Accessing the application menu is – as we've said – done by pressing that back button when on the homescreen. This pops-up a 3-page application menu with big icons so you can pick what you want. It's easy enough to get to, but you also get the option of dropping shortcuts onto the homepage, accessed by swiping up, just as it is with HTC's Windows Mobile devices. This means easy access to your favourite applications, and once set you'll rarely need the menu.

The HTC Smart is powered by a 300MHz processor which is relatively slow by modern standards, so it doesn't really cope with being asked to do too much at the same time and it can be a little slow to get itself into gear. That's fair enough on an entry-level device, but the keyboard is a different matter.

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We found that we had to slow right down to get the Smart to accurately respond to our touches. You can't fly through text entry like you do on the Apple iPhone or the HTC Hero, you have to take it slow. It's a shame because it will slow down those who are heavy texters quite dramatically. There are a number of devices with a keyboard that offer much faster text entry than the Smart, which we think it is the biggest challenge it faces.

Given the size of the screen and the accuracy of the touch response, we found that the landscape QWERTY keyboard was just too small to use. Too often we'd hit the wrong character and the QWERTY keyboard offers no predictive text like the T9 keyboard does.

Flip into portrait and engage the predictive text and we found things much better. The HTC Smart isn't suited to double-thumb landscape action, but as a T9 keyboard it just about works. There are some quirks however, like a language change key set on the keyboard. With a button press you'll find yourself typing in French. Fortunately you can disable this in the keyboard settings, but it seems strange to have this key sitting on a keyboard that is already cramped.

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The other strange thing is having to enter a text entry field and then plug in the details, then press a back button on-screen to put that text into place. It's a bit of a fiddle, but you do get used to it with time.

The camera on the back will offer you 3-megapixel images, with a built-in LED flash too (which you can also use as a torch if you want). The camera demonstrates obvious lag when pressing the button and has little in the way of settings. The results in good light on stationary subjects is good enough for sharing online but nothing to get excited about – it's fixed focus too, so won't compete with autofocus rivals.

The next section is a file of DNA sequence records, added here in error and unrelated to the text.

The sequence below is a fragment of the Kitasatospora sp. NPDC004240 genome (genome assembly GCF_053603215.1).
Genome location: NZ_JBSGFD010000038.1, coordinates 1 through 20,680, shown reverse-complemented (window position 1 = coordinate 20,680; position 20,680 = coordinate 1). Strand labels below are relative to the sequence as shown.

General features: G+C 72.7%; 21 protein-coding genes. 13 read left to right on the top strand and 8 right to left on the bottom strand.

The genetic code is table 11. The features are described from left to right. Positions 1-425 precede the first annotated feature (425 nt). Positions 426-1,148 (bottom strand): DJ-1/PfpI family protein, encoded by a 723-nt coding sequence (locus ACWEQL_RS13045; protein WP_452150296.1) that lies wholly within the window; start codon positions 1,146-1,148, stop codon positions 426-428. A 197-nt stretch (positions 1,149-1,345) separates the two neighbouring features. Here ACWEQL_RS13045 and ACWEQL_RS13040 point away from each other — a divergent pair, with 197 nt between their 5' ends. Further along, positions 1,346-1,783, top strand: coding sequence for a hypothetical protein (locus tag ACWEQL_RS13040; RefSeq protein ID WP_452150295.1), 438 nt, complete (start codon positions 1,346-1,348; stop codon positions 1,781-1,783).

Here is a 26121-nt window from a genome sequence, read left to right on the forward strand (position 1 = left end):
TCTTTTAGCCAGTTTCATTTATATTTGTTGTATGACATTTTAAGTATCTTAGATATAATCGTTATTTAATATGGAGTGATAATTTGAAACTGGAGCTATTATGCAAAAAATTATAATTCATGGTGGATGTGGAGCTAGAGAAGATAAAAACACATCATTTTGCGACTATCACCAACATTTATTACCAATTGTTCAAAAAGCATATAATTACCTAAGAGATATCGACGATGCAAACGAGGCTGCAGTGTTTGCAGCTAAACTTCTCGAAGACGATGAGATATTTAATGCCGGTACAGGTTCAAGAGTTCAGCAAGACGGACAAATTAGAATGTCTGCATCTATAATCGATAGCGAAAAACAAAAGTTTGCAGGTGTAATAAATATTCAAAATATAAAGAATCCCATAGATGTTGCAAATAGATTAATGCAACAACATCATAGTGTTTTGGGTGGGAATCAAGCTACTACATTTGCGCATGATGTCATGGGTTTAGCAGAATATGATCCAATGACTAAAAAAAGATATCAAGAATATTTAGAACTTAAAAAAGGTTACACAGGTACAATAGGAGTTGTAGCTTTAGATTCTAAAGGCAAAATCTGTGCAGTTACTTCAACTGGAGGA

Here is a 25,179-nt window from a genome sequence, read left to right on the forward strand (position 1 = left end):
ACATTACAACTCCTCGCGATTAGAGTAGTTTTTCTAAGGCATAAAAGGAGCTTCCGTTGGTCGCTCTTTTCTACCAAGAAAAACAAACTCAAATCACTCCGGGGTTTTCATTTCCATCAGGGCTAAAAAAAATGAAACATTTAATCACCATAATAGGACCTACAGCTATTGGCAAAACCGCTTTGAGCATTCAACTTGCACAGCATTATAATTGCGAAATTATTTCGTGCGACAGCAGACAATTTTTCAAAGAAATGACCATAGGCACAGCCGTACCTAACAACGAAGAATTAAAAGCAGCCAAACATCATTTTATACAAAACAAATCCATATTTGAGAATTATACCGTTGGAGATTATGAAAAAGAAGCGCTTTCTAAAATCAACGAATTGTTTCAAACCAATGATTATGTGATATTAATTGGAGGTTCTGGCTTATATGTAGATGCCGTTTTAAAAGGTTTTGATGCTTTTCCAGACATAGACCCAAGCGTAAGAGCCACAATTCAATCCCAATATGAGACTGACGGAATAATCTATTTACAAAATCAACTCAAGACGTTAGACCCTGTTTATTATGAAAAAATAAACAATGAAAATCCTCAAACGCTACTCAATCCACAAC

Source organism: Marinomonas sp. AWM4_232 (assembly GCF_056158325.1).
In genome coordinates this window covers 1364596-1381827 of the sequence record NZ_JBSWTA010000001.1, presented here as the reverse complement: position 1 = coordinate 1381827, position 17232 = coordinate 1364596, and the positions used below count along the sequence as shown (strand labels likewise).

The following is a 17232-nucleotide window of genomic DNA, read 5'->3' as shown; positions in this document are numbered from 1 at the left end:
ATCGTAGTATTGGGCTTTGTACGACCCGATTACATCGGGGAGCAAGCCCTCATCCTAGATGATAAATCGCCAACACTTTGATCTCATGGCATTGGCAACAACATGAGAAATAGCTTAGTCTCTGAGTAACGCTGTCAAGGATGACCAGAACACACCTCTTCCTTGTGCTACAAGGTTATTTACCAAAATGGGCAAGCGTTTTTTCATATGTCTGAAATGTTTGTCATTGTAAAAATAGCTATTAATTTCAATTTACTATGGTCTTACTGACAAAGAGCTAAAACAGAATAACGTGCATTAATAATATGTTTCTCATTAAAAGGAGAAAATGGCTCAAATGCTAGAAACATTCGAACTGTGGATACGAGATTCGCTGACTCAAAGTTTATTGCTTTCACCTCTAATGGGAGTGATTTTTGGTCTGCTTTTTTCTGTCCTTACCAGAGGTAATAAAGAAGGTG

Video capture is strictly low res at 320 x 240 pixels and low frame rate of 15fps. This is typical of devices at the affordable end of the market and it means you get blocky and jerky video which is only really good for showing on the device as it will soon get lost in this brave new world of YouTube HD should you post it online.

It's great to see a 3.5mm headphone jack however, meaning you can use your own headphones and as a music player the Smart isn't bad. We like the fact that you can change the volume even when the screen is locked, which is great for when you are on a noisy bus or train. The external speaker is reasonable quality and loud enough to be irritating. There is an FM radio and Bluetooth 2.0 too.

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In terms of memory, you'll be able insert your own microSD card to expand on the 256MB internally, which is probably the best way to manage your media. Format support is a little bare, but major music and video types are covered.

As a phone the HTC Smart is comfortable to use and we had no problems with call quality. One of the things we really like about the Smart (and HTC Sense in general) is being able to appoint favourite people. You then get a page where you get direct access to the people you contact the most and you can define what action the phone takes when you press on each person. Text your girlfriend, phone your mum, email your boss, that sort of thing.

The HTC Smart packs in HSDPA connectivity which will take care of your data, but there is sadly no Wi-Fi, which could potentially ease the burden for those with a home network. As such you'll fall into O2's "fair use" data policy as part of a contract, so it is worth asking what you can get away with when you look to buy it.

We mentioned that the Facebook updates take you through to the browser and as far as the browsing experience goes it isn't bad. Entering text is more of a problem than getting the browser to go off and fetch your favourite websites. If you stick to mobile sites then you'll have a much better experience.

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Zooming is handled with a slider. It isn't as slick as you'd get on a high-end handset, but you wouldn't expect it to be either. We did find it a little slow off the mark, despite having a nice rich feed of HSDPA, so don't expect too much. 

Battery life is generally good and we managed a couple of days on a single change, but you'll find yourself charging every night if you use it to listen to a lot of music, for example.

To recap

As a package it offers a neat range of features unique at this price point, but the touch response makes it difficult for us to fully stand behind

Writing by Chris Hall.